Watermen – dredgers and tongers – are bringing in their day’s catch of oysters as I write. It’s mid-morning on the eve of the 2023 winter solstice.
They motored out Grace Creek just after 6 this morning, diesels thrumming. Law says they can begin oystering at 7. In three or four hours, most of them have their daily limit. Tongers with two men aboard can harvest 24 bushels. That’s 12 bushels per license holder. Dredgers – they can bring in 10 bushels per license.
This marks just about the midpoint of the 2023-24 wild-caught oyster season. Started October 1 for tongers, Nov. 1 for dredgers. Ends March 31.
The beds here in Broad Creek and the Choptank, by most accounts, are in good shape. The oysters are pretty – as pretty as oysters can be. Classic oval and round shells, singles, knobby and ridged and solid on the outside. Sleek mother of pearl on the inside provides a smooth and comfortable surface for meats fattening and yellowing as water temperatures continue to fall.
From what I hear, the market has been fickle, not as strong in this Christmas week as what would typically be expected. Demand is off. Inflation maybe. Not as many people going out to eat. Prices holding them back somewhat.
The bushel price paid to watermen at the docks has been holding steady up and down the Chesapeake at right around $35. The law says watermen can tong and dredge five days a week – weekends off – but many weeks there has been at least one day when there has been no market. The boats stay tied up on those days.
Once the Christman season passes, the price of bushels to the harvesters is expected to drop. $28 is the figure I hear.
PT Hambleton told me there’s only two things a waterman has to worry about. “January and February.”
Wednesday night this week I shucked and fried a couple dozen oysters. Frank gave me the recipe. Drain the oysters and dip them individually in a beaten egg; dredge and coat them in cracker meal; fry them over medium high heat in just enough oil to coat the bottom of a pan. They’ll golden up quickly.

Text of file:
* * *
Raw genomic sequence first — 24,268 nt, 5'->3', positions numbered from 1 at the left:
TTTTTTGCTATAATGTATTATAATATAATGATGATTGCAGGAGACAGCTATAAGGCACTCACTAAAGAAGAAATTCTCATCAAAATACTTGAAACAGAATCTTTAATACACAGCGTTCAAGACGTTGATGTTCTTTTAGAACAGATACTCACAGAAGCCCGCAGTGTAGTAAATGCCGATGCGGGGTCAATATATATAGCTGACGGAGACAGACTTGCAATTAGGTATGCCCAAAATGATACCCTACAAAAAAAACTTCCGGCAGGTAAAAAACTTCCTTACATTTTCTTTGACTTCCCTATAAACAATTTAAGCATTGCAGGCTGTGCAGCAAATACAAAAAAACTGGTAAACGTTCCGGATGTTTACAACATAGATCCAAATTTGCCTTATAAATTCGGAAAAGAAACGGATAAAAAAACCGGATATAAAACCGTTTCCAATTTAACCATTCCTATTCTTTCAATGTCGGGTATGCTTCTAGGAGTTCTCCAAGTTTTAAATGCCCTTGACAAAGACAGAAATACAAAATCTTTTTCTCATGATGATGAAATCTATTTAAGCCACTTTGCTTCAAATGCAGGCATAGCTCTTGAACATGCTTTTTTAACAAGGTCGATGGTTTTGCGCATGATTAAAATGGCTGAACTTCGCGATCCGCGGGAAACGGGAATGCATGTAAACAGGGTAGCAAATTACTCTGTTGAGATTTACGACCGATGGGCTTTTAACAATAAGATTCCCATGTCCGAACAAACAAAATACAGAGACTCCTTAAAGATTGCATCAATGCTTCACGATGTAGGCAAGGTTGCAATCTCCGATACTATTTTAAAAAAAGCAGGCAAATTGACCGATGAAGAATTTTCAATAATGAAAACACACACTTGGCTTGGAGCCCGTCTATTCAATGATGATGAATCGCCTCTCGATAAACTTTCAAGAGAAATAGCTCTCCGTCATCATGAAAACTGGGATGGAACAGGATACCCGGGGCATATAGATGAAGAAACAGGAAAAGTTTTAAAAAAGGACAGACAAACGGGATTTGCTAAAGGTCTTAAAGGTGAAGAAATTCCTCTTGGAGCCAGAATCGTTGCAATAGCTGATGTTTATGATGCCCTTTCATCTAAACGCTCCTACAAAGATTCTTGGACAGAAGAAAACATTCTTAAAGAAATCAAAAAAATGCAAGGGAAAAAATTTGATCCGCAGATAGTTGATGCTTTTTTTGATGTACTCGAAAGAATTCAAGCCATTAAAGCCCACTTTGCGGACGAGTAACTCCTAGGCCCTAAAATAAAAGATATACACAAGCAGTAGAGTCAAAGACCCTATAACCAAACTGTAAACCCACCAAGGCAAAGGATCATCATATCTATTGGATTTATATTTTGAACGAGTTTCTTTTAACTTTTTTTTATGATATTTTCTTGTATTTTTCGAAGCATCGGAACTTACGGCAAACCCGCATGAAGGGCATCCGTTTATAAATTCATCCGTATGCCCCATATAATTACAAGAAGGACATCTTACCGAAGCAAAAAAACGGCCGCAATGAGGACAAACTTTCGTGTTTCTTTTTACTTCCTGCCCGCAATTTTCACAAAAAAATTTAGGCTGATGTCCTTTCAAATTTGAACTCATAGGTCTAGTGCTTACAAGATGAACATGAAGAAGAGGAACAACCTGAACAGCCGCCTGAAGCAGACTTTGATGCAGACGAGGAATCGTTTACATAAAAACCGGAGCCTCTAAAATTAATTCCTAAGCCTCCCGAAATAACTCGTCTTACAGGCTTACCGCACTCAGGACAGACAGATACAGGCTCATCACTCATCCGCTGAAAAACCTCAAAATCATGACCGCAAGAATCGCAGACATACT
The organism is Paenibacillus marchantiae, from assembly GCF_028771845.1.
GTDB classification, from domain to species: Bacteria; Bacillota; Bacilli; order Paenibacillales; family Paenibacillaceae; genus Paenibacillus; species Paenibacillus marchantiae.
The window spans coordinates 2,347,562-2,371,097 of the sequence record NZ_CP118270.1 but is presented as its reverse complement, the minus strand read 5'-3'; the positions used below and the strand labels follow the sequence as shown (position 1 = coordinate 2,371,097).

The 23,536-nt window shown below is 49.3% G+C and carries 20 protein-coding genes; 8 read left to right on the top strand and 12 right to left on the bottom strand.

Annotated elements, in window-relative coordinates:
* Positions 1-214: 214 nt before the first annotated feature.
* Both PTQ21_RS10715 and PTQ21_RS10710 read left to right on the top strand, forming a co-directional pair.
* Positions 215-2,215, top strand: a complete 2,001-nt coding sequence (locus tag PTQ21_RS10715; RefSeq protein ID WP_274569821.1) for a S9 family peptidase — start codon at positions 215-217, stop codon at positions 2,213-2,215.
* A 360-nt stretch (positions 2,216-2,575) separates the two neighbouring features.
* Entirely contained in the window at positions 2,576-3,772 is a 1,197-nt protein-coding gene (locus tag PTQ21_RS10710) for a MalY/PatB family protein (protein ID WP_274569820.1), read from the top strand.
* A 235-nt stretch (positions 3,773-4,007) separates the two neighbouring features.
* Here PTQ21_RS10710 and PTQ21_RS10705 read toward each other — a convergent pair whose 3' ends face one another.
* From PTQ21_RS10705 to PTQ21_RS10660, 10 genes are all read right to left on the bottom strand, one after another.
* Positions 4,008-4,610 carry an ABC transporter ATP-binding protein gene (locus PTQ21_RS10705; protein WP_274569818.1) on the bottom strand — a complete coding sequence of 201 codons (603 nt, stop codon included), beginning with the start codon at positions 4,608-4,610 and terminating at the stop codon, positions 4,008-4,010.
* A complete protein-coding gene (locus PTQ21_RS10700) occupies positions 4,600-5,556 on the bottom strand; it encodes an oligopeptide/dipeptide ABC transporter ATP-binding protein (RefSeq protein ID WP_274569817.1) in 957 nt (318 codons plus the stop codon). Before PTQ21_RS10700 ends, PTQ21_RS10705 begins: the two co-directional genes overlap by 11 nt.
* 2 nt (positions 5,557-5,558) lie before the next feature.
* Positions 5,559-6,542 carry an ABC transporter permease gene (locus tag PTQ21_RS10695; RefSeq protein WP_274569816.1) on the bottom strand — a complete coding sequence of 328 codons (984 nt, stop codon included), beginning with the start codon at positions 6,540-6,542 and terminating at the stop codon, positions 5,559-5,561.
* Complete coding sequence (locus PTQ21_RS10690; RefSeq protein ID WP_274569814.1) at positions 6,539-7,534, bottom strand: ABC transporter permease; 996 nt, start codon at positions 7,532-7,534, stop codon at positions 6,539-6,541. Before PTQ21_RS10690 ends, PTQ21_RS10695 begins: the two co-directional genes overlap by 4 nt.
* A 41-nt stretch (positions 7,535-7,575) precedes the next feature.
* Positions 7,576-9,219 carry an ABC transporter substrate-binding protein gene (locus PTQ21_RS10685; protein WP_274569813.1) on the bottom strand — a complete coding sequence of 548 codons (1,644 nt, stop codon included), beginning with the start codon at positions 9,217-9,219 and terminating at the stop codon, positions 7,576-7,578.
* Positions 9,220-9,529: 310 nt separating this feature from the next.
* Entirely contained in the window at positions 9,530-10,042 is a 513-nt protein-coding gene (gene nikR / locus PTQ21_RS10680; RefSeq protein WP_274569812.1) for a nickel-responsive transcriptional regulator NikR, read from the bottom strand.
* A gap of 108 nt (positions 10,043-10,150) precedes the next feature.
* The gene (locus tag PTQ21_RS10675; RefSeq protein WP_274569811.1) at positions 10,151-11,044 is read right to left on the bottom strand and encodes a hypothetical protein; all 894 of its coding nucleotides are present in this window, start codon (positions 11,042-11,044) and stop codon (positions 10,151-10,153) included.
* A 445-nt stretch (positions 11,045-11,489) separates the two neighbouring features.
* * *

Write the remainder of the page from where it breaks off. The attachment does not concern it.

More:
Flip them over to make sure they’re golden brown on both sides and then set them on paper towels to soak up excess oil and cool a little. Then dip them in some cocktail sauce – horseradish and ketchup – pop them in your mouth, and you have yourself a nice Eastern Shore meal. If you have a crab cake left over from the summer and some green beans or limas from the garden, even better.
The oysters were delicious. My old man – some called him G. Robert – put the cracker meal along with salt and pepper in a paper bag and dropped the oysters in and shook them up to get evenly coated. His oysters were always good so I did the same. Worked beautifully and keeps your fingers from getting all sticky with raw egg and meal. Now that they’re banning plastic bags that litter the countryside, there’s more paper bags for coating oysters. A six-pack bag works just about perfect.
Already looking forward to more fried oysters. So easy.
I’m glad the solstice is here. Days start lengthening. The watermen, heading out in more of the sunrise as each day passes, must be appreciative too.
Dennis Forney has been a publisher, journalist and columnist on the Delmarva Peninsula since 1972. He writes from his home on Grace Creek in Bozman.